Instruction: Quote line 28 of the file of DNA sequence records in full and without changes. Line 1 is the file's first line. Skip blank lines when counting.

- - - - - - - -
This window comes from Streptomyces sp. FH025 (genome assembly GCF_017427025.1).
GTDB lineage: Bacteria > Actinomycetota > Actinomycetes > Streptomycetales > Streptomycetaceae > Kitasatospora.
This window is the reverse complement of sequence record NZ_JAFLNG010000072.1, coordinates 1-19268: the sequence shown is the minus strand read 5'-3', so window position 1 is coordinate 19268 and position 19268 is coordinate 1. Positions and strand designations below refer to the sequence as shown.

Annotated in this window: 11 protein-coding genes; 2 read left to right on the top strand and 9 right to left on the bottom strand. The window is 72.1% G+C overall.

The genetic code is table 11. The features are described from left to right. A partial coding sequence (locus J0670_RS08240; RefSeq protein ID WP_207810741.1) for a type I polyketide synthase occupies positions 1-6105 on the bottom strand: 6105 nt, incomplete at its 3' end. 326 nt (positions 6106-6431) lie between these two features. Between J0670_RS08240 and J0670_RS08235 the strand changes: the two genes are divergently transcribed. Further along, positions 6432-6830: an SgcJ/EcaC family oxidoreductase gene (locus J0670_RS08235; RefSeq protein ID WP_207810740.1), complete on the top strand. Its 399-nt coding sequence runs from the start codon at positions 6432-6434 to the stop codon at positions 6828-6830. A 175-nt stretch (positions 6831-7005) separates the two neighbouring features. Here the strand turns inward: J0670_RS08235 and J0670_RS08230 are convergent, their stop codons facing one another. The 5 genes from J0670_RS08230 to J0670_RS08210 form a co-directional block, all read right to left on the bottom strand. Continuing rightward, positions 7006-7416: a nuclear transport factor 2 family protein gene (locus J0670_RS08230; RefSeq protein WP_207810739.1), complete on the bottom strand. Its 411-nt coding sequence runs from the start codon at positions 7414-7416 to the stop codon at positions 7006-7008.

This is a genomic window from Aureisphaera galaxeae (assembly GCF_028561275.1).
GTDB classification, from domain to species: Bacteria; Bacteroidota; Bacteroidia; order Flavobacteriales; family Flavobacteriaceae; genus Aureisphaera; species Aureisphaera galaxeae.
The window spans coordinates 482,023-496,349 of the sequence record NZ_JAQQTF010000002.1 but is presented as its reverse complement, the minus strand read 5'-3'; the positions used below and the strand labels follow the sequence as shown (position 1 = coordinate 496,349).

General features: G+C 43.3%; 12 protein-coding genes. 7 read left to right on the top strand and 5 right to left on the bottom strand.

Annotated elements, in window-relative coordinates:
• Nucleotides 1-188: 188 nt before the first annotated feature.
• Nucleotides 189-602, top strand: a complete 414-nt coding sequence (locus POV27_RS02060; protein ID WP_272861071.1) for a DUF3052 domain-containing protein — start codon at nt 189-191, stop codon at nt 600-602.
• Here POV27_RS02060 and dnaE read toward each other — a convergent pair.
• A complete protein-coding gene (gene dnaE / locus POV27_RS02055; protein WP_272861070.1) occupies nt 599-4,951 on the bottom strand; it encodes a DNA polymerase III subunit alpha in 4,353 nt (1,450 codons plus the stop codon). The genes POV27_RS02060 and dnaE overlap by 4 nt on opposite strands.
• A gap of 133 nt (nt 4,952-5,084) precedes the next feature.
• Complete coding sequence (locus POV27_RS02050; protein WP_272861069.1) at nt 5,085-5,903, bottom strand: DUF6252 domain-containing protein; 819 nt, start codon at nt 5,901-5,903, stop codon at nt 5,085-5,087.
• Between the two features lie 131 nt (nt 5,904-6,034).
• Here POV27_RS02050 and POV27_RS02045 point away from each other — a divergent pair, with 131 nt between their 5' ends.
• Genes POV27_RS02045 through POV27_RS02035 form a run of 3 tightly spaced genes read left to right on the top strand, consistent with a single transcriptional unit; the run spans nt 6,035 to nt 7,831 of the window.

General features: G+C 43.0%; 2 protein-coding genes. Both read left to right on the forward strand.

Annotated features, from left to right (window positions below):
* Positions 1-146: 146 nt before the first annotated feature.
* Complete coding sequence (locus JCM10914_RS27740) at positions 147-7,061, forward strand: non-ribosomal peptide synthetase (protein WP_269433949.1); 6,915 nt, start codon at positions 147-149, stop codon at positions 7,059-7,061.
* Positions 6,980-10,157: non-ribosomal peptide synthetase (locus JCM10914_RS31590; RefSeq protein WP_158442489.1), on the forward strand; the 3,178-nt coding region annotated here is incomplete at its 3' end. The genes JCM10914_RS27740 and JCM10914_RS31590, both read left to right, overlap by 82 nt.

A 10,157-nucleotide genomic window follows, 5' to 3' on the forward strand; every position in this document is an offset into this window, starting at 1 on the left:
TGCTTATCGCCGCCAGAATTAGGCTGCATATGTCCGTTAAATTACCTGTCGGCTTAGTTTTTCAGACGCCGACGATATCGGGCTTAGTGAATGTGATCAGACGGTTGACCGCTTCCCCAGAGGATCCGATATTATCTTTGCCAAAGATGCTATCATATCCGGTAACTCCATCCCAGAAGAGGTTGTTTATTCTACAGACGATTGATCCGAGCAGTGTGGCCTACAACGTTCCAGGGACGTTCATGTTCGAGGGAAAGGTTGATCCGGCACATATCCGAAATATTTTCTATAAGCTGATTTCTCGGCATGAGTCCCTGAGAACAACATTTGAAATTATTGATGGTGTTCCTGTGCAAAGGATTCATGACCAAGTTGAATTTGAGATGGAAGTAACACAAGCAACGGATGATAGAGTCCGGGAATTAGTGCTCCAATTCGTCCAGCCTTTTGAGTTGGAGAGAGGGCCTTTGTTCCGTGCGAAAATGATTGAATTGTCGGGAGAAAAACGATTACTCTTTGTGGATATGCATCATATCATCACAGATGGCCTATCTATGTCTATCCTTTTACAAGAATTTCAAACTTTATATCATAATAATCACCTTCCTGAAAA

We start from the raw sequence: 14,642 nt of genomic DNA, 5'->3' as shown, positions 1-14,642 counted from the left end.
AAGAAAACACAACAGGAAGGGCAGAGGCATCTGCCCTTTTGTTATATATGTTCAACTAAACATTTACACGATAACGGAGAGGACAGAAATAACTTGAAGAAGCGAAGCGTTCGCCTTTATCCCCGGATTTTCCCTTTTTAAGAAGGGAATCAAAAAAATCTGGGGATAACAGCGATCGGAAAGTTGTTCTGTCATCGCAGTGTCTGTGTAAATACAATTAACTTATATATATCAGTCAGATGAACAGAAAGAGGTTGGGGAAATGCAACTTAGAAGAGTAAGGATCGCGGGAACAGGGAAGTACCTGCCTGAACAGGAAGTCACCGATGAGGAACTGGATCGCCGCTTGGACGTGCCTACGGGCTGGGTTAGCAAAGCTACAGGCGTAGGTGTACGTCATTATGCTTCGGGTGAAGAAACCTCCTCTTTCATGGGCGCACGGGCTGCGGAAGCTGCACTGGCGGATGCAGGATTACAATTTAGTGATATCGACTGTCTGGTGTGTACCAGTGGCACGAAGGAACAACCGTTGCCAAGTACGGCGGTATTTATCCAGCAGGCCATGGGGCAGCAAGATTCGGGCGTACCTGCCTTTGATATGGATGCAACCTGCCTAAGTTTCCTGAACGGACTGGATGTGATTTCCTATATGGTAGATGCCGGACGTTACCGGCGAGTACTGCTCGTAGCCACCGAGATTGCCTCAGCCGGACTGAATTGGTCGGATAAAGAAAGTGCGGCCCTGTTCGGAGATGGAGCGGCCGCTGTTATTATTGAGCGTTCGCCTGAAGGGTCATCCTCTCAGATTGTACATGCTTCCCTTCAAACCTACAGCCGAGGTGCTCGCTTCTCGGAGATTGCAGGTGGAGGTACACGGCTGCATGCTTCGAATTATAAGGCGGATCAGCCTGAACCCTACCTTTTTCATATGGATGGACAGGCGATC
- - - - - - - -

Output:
AAGAAAACACAACAGGAAGGGCAGAGGCATCTGCCCTTTTGTTATATATGTTCAACTAAACATTTACACGATAACGGAGAGGACAGAAATAACTTGAAGAAGCGAAGCGTTCGCCTTTATCCCCGGATTTTCCCTTTTTAAGAAGGGAATCAAAAAAATCTGGGGATAACAGCGATCGGAAAGTTGTTCTGTCATCGCAGTGTCTGTGTAAATACAATTAACTTATATATATCAGTCAGATGAACAGAAAGAGGTTGGGGAAATGCAACTTAGAAGAGTAAGGATCGCGGGAACAGGGAAGTACCTGCCTGAACAGGAAGTCACCGATGAGGAACTGGATCGCCGCTTGGACGTGCCTACGGGCTGGGTTAGCAAAGCTACAGGCGTAGGTGTACGTCATTATGCTTCGGGTGAAGAAACCTCCTCTTTCATGGGCGCACGGGCTGCGGAAGCTGCACTGGCGGATGCAGGATTACAATTTAGTGATATCGACTGTCTGGTGTGTACCAGTGGCACGAAGGAACAACCGTTGCCAAGTACGGCGGTATTTATCCAGCAGGCCATGGGGCAGCAAGATTCGGGCGTACCTGCCTTTGATATGGATGCAACCTGCCTAAGTTTCCTGAACGGACTGGATGTGATTTCCTATATGGTAGATGCCGGACGTTACCGGCGAGTACTGCTCGTAGCCACCGAGATTGCCTCAGCCGGACTGAATTGGTCGGATAAAGAAAGTGCGGCCCTGTTCGGAGATGGAGCGGCCGCTGTTATTATTGAGCGTTCGCCTGAAGGGTCATCCTCTCAGATTGTACATGCTTCCCTTCAAACCTACAGCCGAGGTGCTCGCTTCTCGGAGATTGCAGGTGGAGGTACACGGCTGCATGCTTCGAATTATAAGGCGGATCAGCCTGAACCCTACCTTTTTCATATGGATGGACAGGCGATC